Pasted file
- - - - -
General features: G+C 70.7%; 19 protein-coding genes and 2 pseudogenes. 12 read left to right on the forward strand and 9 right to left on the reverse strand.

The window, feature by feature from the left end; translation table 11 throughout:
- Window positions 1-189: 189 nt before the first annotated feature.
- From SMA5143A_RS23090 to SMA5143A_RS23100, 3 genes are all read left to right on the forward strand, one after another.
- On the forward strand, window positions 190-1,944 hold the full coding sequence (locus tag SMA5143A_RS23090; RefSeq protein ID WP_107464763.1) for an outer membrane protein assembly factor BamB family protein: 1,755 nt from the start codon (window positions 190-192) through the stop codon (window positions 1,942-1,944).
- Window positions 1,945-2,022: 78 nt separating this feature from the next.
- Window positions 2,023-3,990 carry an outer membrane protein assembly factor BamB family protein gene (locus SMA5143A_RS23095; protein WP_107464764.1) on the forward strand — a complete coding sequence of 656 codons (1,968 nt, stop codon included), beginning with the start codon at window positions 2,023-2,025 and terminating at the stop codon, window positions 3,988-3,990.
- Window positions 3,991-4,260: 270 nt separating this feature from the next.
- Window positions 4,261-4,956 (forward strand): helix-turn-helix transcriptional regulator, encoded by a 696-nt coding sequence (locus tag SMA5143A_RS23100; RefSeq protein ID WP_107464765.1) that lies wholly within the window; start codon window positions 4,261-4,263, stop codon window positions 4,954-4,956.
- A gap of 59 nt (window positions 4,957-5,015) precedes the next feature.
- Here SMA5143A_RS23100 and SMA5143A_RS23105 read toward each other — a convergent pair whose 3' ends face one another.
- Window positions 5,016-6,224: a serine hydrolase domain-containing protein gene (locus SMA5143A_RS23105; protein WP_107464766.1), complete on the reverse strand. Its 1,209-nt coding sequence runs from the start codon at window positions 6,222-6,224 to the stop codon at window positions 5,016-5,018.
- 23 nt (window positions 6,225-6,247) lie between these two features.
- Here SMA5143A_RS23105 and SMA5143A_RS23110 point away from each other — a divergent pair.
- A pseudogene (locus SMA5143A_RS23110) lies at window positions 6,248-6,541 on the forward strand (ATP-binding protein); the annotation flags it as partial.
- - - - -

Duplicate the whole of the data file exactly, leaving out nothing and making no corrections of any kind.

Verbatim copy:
General features: G+C 70.7%; 19 protein-coding genes and 2 pseudogenes. 12 read left to right on the forward strand and 9 right to left on the reverse strand.

The window, feature by feature from the left end; translation table 11 throughout:
- Window positions 1-189: 189 nt before the first annotated feature.
- From SMA5143A_RS23090 to SMA5143A_RS23100, 3 genes are all read left to right on the forward strand, one after another.
- On the forward strand, window positions 190-1,944 hold the full coding sequence (locus tag SMA5143A_RS23090; RefSeq protein ID WP_107464763.1) for an outer membrane protein assembly factor BamB family protein: 1,755 nt from the start codon (window positions 190-192) through the stop codon (window positions 1,942-1,944).
- Window positions 1,945-2,022: 78 nt separating this feature from the next.
- Window positions 2,023-3,990 carry an outer membrane protein assembly factor BamB family protein gene (locus SMA5143A_RS23095; protein WP_107464764.1) on the forward strand — a complete coding sequence of 656 codons (1,968 nt, stop codon included), beginning with the start codon at window positions 2,023-2,025 and terminating at the stop codon, window positions 3,988-3,990.
- Window positions 3,991-4,260: 270 nt separating this feature from the next.
- Window positions 4,261-4,956 (forward strand): helix-turn-helix transcriptional regulator, encoded by a 696-nt coding sequence (locus tag SMA5143A_RS23100; RefSeq protein ID WP_107464765.1) that lies wholly within the window; start codon window positions 4,261-4,263, stop codon window positions 4,954-4,956.
- A gap of 59 nt (window positions 4,957-5,015) precedes the next feature.
- Here SMA5143A_RS23100 and SMA5143A_RS23105 read toward each other — a convergent pair whose 3' ends face one another.
- Window positions 5,016-6,224: a serine hydrolase domain-containing protein gene (locus SMA5143A_RS23105; protein WP_107464766.1), complete on the reverse strand. Its 1,209-nt coding sequence runs from the start codon at window positions 6,222-6,224 to the stop codon at window positions 5,016-5,018.
- 23 nt (window positions 6,225-6,247) lie between these two features.
- Here SMA5143A_RS23105 and SMA5143A_RS23110 point away from each other — a divergent pair.
- A pseudogene (locus SMA5143A_RS23110) lies at window positions 6,248-6,541 on the forward strand (ATP-binding protein); the annotation flags it as partial.